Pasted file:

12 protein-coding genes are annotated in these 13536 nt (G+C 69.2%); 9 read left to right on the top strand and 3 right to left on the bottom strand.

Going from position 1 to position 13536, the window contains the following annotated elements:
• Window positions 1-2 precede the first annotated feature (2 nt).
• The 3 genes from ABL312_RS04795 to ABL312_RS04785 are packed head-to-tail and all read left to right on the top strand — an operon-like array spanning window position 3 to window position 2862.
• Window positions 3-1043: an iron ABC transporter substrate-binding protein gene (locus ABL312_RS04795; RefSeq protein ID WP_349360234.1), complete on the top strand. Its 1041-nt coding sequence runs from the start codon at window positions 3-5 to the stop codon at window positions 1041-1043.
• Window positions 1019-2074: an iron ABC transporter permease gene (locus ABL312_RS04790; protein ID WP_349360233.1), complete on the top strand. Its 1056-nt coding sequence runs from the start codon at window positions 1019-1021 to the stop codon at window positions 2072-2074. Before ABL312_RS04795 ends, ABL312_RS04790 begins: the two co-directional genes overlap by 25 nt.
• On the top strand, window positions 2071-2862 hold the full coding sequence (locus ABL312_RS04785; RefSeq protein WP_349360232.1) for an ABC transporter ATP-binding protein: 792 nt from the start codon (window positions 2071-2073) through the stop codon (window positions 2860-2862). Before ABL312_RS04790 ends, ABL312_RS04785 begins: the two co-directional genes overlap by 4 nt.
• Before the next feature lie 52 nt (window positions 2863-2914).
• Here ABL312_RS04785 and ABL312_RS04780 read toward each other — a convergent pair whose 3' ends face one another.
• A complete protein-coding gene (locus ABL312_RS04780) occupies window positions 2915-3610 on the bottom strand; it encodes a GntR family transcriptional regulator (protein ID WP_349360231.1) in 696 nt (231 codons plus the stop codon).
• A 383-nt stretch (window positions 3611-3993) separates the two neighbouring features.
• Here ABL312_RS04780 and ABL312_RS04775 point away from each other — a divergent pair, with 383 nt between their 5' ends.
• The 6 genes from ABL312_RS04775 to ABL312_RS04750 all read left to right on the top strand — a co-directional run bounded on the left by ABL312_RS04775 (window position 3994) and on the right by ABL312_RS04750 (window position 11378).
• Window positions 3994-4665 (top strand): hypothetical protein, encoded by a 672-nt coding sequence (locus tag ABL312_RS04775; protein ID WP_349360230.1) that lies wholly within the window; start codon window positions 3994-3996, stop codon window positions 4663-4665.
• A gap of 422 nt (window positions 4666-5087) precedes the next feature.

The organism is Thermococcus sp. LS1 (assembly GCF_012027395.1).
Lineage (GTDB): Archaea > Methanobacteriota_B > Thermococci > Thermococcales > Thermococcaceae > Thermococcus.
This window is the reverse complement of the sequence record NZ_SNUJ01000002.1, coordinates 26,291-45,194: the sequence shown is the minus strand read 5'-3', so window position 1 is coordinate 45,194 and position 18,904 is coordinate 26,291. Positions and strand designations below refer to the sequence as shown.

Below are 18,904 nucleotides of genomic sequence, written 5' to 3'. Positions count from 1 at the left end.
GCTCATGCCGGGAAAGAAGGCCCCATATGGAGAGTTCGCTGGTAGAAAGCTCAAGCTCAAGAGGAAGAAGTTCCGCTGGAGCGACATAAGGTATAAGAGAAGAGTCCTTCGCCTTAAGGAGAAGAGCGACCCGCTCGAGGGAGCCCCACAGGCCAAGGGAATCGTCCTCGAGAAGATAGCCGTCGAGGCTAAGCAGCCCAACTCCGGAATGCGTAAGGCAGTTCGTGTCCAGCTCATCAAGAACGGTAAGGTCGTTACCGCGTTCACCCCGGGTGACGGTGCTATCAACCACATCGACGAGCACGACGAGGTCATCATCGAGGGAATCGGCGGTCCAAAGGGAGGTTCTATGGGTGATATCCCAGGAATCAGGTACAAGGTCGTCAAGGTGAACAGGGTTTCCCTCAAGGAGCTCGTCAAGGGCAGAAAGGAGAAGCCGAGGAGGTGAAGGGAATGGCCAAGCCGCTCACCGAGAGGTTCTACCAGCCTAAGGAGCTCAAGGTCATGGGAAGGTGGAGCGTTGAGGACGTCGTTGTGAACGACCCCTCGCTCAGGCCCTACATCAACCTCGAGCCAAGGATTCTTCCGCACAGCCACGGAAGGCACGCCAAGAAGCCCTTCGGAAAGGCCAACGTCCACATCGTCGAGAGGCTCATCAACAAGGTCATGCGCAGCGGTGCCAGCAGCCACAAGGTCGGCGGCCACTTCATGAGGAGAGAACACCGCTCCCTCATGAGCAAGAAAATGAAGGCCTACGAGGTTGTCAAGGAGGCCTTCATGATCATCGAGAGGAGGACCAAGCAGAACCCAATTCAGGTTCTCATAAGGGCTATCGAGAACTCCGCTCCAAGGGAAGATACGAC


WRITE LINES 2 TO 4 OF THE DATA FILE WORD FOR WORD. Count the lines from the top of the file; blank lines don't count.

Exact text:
Going from position 1 to position 13536, the window contains the following annotated elements:
• Window positions 1-2 precede the first annotated feature (2 nt).
• The 3 genes from ABL312_RS04795 to ABL312_RS04785 are packed head-to-tail and all read left to right on the top strand — an operon-like array spanning window position 3 to window position 2862.